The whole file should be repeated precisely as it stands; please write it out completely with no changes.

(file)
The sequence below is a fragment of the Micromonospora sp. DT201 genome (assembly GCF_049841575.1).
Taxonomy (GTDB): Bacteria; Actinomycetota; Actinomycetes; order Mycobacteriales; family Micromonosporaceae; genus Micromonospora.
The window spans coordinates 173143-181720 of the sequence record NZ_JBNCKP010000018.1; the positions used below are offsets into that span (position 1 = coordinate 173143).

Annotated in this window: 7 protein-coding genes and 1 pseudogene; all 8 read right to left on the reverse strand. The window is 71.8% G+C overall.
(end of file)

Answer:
The sequence below is a fragment of the Micromonospora sp. DT201 genome (assembly GCF_049841575.1).
Taxonomy (GTDB): Bacteria; Actinomycetota; Actinomycetes; order Mycobacteriales; family Micromonosporaceae; genus Micromonospora.
The window spans coordinates 173143-181720 of the sequence record NZ_JBNCKP010000018.1; the positions used below are offsets into that span (position 1 = coordinate 173143).

Annotated in this window: 7 protein-coding genes and 1 pseudogene; all 8 read right to left on the reverse strand. The window is 71.8% G+C overall.